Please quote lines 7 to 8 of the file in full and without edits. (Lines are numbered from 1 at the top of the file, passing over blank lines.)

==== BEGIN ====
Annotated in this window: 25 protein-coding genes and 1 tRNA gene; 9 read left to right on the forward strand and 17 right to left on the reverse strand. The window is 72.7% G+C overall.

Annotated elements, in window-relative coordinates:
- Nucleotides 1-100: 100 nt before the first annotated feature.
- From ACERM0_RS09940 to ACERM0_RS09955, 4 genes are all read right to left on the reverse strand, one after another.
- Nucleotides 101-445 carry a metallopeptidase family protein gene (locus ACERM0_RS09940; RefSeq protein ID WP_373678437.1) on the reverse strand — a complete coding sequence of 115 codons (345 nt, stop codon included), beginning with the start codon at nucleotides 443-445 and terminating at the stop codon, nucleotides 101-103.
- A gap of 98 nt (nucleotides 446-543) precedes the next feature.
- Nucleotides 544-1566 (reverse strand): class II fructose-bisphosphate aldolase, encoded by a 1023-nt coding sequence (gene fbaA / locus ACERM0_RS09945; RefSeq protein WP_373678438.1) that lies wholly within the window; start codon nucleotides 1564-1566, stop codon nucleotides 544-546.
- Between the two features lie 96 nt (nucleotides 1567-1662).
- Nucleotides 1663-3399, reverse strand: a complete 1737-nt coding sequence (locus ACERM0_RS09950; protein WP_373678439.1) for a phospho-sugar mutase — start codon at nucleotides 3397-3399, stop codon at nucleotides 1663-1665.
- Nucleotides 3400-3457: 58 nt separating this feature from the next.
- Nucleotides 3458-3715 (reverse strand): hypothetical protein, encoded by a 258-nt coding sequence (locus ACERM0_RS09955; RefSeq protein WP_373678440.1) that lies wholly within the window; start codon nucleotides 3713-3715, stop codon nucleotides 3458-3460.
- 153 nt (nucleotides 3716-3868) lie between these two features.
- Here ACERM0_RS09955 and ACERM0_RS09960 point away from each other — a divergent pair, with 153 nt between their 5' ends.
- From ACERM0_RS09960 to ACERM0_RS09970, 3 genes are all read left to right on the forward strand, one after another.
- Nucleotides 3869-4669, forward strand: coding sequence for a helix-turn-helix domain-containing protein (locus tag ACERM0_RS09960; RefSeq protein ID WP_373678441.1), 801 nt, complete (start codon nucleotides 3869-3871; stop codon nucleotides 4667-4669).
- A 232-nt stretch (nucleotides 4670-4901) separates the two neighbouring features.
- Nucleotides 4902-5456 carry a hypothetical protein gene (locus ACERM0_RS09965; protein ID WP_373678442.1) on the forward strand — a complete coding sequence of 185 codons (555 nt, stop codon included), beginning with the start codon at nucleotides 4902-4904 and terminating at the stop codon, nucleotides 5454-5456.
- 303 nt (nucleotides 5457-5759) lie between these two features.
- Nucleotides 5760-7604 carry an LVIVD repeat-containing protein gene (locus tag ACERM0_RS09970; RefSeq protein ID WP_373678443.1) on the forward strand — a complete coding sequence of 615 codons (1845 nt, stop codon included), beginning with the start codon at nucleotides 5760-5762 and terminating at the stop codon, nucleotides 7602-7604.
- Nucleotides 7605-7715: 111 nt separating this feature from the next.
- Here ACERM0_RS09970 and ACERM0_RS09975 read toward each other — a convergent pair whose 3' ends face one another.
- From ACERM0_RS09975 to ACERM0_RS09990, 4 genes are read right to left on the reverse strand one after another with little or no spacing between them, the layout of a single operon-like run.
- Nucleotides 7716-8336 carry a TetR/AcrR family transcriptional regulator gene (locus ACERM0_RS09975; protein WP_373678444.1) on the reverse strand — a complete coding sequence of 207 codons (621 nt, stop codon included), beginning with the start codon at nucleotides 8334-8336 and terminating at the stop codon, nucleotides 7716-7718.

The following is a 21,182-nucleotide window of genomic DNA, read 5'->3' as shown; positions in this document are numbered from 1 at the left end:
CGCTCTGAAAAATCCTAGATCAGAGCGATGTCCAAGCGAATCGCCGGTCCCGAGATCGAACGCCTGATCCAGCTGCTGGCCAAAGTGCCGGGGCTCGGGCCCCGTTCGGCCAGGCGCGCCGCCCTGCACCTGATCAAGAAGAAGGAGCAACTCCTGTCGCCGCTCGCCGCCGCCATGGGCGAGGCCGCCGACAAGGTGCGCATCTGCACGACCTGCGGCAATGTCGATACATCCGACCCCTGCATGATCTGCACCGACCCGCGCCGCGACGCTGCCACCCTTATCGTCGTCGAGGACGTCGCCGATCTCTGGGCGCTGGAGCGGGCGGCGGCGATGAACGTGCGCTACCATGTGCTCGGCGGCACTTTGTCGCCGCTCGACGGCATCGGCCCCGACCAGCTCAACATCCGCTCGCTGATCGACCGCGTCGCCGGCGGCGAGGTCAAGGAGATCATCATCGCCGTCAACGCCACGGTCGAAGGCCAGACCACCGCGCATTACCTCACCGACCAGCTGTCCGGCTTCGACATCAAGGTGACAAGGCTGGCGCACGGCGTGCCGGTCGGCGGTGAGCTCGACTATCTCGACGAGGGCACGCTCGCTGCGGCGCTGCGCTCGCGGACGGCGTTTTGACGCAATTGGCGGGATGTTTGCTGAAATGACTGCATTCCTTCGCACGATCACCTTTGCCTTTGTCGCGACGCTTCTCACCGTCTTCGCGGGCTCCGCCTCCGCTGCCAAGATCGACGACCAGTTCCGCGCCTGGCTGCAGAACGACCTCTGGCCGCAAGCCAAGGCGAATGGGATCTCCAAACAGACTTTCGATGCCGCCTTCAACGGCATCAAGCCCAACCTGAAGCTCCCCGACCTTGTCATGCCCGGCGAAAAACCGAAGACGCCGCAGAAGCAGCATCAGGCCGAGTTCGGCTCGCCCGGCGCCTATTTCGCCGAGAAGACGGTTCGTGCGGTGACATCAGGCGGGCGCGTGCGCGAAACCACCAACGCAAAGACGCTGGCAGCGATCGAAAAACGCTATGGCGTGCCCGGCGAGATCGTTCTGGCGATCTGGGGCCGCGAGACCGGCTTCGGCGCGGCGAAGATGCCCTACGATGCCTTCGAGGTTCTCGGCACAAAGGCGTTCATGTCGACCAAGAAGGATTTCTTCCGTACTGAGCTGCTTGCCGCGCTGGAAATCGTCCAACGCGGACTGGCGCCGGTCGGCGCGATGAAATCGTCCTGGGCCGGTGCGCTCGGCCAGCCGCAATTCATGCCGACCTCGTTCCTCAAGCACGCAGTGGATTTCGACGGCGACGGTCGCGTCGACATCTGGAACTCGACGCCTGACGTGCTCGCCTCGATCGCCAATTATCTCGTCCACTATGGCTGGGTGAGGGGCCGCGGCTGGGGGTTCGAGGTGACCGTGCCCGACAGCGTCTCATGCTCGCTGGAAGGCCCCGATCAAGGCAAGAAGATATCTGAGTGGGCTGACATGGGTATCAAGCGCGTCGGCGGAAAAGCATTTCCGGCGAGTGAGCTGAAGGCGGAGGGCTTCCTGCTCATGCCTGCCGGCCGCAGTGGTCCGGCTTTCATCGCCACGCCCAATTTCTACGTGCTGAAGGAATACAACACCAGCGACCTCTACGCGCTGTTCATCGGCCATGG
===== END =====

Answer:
- Nucleotides 544-1566 (reverse strand): class II fructose-bisphosphate aldolase, encoded by a 1023-nt coding sequence (gene fbaA / locus ACERM0_RS09945; RefSeq protein WP_373678438.1) that lies wholly within the window; start codon nucleotides 1564-1566, stop codon nucleotides 544-546.
- Between the two features lie 96 nt (nucleotides 1567-1662).